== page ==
Laurel is one of the easiest hedge plants to grow, it is hardy, dense and resistant to most threats. Its leaves can be used to make cyanide, but don’t let that put you off this perennial favourite!
- Genus: Prunus
- Most common variety: Cherry Laurel (prunus laurocerasus)
- Other popular varieties: Portugal Laurel (prunus lusitanica), Bay Laurel (laureus Nobilis), Spotted Laurel (aucuba japonica ‘crotonifolia’)
What Is A Laurel Hedge Like?
The cherry laurel is one of the more popular privacy hedging choices due to its fast-growing characteristics. This species of evergreen is also called the common laurel and thrives in both direct sunlight and shady conditions. You can expect about 60cm of growth annually on average.
What Colour Is A Laurel Hedge?
The leaves of laurel hedges are oblong, shiny and range from 3 to 6 inches long. The leaves are dark green and leathery on the topside and are light green on the underside.
Laurel leaves, when crushed or cut, leak hydrogen cyanide, which can be lethal when consumed. It is important to dispose of laurel cuttings properly and to avoid eating any part of it.
What Are Laurel Flowers Like?
In the late spring, English laurels are covered with cup-shaped, fragrant white flowers. These grow in spikes before opening their blooms which have a scent best described as “dainty”.
What Are Laurel Hedge Fruits Like?
Portuguese laurel hedges are an evergreen, classic hedge that develops small red-purple berries late in the year.
How Do I Prune A Laurel Hedge?
Cherry laurel is particularly forgiving of pruning mistakes and it isn’t hard to produce a great looking hedge. Early summer or late spring is the best time to prune laurel hedges, using a hedge trimmer or secateurs to achieve the shape you want.
Formative pruning is necessary for laurel hedges to become as dense as possible. These hedges grow quickly after pruning. If you prune these hedges in autumn, it won’t have a chance to cover up untidy leaves or re-grow, so early summer is the best time.
For more information on when to trim your hedge, check out my guide!
How Do I Propagate A Laurel Hedge?
To propagate laurel hedges, use semi-ripe cuttings which should be available from late Summer until the middle of Autumn.
- Select cuttings from this season’s hedge growth.
- The cutting tip needs to be soft while the base needs to be hard.
- Avoid over-vigorous, unhealthy or damaged material.
- Select horizontal shoots over ones with gaps in the leaves.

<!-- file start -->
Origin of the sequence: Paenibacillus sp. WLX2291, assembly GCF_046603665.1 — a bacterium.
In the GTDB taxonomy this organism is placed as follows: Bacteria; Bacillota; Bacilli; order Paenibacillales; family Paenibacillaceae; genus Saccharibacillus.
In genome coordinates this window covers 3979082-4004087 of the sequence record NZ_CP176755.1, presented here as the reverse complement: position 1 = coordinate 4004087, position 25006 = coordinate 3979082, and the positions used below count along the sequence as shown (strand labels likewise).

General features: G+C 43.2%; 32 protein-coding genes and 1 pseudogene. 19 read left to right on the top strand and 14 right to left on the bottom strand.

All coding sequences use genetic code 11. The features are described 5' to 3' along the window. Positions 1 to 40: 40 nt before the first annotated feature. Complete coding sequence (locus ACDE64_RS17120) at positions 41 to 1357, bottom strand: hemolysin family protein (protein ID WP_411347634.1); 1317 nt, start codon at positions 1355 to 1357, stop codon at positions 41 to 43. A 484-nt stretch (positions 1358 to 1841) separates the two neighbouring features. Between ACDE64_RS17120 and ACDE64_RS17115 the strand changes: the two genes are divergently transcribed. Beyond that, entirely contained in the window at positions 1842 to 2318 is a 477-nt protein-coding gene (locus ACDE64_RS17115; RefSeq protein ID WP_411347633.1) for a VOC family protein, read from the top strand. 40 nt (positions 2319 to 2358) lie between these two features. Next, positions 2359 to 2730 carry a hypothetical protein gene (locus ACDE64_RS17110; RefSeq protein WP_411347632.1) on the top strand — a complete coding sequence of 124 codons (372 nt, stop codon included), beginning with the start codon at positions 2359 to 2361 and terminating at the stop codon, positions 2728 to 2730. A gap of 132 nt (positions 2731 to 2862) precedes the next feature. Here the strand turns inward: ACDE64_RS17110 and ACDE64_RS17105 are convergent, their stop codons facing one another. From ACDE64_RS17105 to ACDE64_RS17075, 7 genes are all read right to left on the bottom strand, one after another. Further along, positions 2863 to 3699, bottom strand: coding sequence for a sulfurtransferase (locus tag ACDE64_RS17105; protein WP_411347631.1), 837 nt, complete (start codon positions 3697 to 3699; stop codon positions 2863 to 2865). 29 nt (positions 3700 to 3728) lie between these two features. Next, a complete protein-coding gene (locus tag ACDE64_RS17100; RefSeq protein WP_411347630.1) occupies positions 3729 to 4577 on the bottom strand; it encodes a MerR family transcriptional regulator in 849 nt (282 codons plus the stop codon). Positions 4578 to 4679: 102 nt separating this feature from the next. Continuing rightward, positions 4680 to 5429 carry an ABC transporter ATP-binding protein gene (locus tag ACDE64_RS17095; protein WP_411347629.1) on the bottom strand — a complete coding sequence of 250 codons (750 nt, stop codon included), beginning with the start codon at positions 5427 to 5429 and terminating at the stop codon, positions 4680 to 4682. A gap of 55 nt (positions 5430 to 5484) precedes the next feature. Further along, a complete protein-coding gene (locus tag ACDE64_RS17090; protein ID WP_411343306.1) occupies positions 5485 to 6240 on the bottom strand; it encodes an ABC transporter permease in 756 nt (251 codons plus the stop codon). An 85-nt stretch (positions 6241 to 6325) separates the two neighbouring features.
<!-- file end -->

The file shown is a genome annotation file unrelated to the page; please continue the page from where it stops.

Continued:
- In the spring, you can prune away unproductive plants to stimulate newer growth from which to take cuttings from later on.
- Cuttings can be from six to twelve inches in measurement.
- Dip each base into rooting hormone and replant in the soil to propagate.
How Do I Plant A Laurel Hedge?
- Clear the area two weeks before planting.
- Dig square holes twice the width of the root balls, and to the depth of the root ball plus two inches.
- Break up the soil on the hole bottom so that the roots can easily get into the soil.
- Make sure that there are two inches between the top of the root ball and the soil surface. Nothing should be protruding above the hole’s top.
- Fill the hole with soil and stake your plant if needed.
- Use a tree tie to keep your new plant stable, particularly in windy conditions.
- Give the plant a good watering, some words of encouragement and then leave it to establish.
What Are The Main Threats For A Laurel Hedge?
Laurel is generally easy to grow and tend to be free of disease. Laurel pests include bay suckers, rabbits, slugs and vine weevil.
- Control slugs by using slug pellets or nematodes.
- A systemic insecticide can be used to control bay suckers.
- Use chicken wire to fence off fences against rabbits.
- Using weevil killer is the solution for hedges with vine weevil.
Diseases when they do occur, commonly include shot-hole disease and powdery mildew.
- Powdery mildew won’t need any chemical control as the hedges tend to outgrow the disease when the weather becomes less humid. Spraying food-grade potassium bicarbonate can sometimes be used at a ratio of five grams per litre of water if you want to get rid of Powdery Mildew.
- As for Shot-hole disease, laurel hedges tend to outgrow these and won’t need a chemical control. Pest damage only occurs to smaller plants up to three feet tall or pot-grown plants.
Fun Facts About Laurel Hedges
- In the seventies and eighties, laurel was a popular decoration for Christmas, hung often in butcher shops and gift shops. Wreaths made of laurel are still used today.
- In Cornwall, the Glendurgan National Trust Garden maze is completely made out of Cherry Laurel. It is clipped three to five times annually to keep it looking neat. All the cuttings are put into baskets and carried through the maze entrance to be disposed of on. The gardeners need to know exactly where to go within the maze ..or else!
- Victorians created death jars by getting a laurel leaf, cutting it in half, popping half into the jar, catching a butterfly and putting it into the jar with the lid. The cut leaf would give off cyanide and kill the butterfly.
- Cherry laurel is used both as a windbreak, for its ornamental value and planted as a feature hedge. Plus, cherry laurel hedges reduce noise pollution and are the perfect buffer against a busy street.
- The bright green polish of the laurel leaves are not only an aesthetic feature but also reflect sunlight, increasing the amount of light within your garden.
- Laurel hedges are great for birds to build nests in. The aromatic flowers and gorgeous leaves will then have the added benefit of birdsong as the birds live in its protective branches.
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